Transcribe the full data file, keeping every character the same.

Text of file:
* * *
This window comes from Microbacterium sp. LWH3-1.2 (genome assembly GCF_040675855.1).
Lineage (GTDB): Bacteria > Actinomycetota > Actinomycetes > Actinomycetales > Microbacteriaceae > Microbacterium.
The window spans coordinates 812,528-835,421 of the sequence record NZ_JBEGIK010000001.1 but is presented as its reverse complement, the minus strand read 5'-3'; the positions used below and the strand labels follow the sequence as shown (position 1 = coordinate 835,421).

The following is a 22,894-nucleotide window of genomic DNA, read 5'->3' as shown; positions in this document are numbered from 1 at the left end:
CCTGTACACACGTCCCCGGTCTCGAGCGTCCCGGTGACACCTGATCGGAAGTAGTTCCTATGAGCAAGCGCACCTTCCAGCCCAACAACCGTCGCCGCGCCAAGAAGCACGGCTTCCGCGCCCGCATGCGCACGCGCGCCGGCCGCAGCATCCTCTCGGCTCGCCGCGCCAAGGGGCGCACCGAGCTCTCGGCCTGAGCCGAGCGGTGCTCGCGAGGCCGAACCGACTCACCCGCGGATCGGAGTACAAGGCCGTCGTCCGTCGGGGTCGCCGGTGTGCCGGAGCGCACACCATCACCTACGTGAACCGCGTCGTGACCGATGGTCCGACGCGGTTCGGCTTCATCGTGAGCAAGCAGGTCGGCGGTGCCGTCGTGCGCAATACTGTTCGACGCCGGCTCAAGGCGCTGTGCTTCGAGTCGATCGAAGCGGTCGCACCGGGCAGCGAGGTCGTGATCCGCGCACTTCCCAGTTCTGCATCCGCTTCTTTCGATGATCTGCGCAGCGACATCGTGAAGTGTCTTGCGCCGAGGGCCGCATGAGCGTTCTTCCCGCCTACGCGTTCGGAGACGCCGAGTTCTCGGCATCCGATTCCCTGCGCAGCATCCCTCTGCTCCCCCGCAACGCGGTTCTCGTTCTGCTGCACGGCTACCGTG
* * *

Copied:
This window comes from Microbacterium sp. LWH3-1.2 (genome assembly GCF_040675855.1).
Lineage (GTDB): Bacteria > Actinomycetota > Actinomycetes > Actinomycetales > Microbacteriaceae > Microbacterium.
The window spans coordinates 812,528-835,421 of the sequence record NZ_JBEGIK010000001.1 but is presented as its reverse complement, the minus strand read 5'-3'; the positions used below and the strand labels follow the sequence as shown (position 1 = coordinate 835,421).

The following is a 22,894-nucleotide window of genomic DNA, read 5'->3' as shown; positions in this document are numbered from 1 at the left end:
CCTGTACACACGTCCCCGGTCTCGAGCGTCCCGGTGACACCTGATCGGAAGTAGTTCCTATGAGCAAGCGCACCTTCCAGCCCAACAACCGTCGCCGCGCCAAGAAGCACGGCTTCCGCGCCCGCATGCGCACGCGCGCCGGCCGCAGCATCCTCTCGGCTCGCCGCGCCAAGGGGCGCACCGAGCTCTCGGCCTGAGCCGAGCGGTGCTCGCGAGGCCGAACCGACTCACCCGCGGATCGGAGTACAAGGCCGTCGTCCGTCGGGGTCGCCGGTGTGCCGGAGCGCACACCATCACCTACGTGAACCGCGTCGTGACCGATGGTCCGACGCGGTTCGGCTTCATCGTGAGCAAGCAGGTCGGCGGTGCCGTCGTGCGCAATACTGTTCGACGCCGGCTCAAGGCGCTGTGCTTCGAGTCGATCGAAGCGGTCGCACCGGGCAGCGAGGTCGTGATCCGCGCACTTCCCAGTTCTGCATCCGCTTCTTTCGATGATCTGCGCAGCGACATCGTGAAGTGTCTTGCGCCGAGGGCCGCATGAGCGTTCTTCCCGCCTACGCGTTCGGAGACGCCGAGTTCTCGGCATCCGATTCCCTGCGCAGCATCCCTCTGCTCCCCCGCAACGCGGTTCTCGTTCTGCTGCACGGCTACCGTG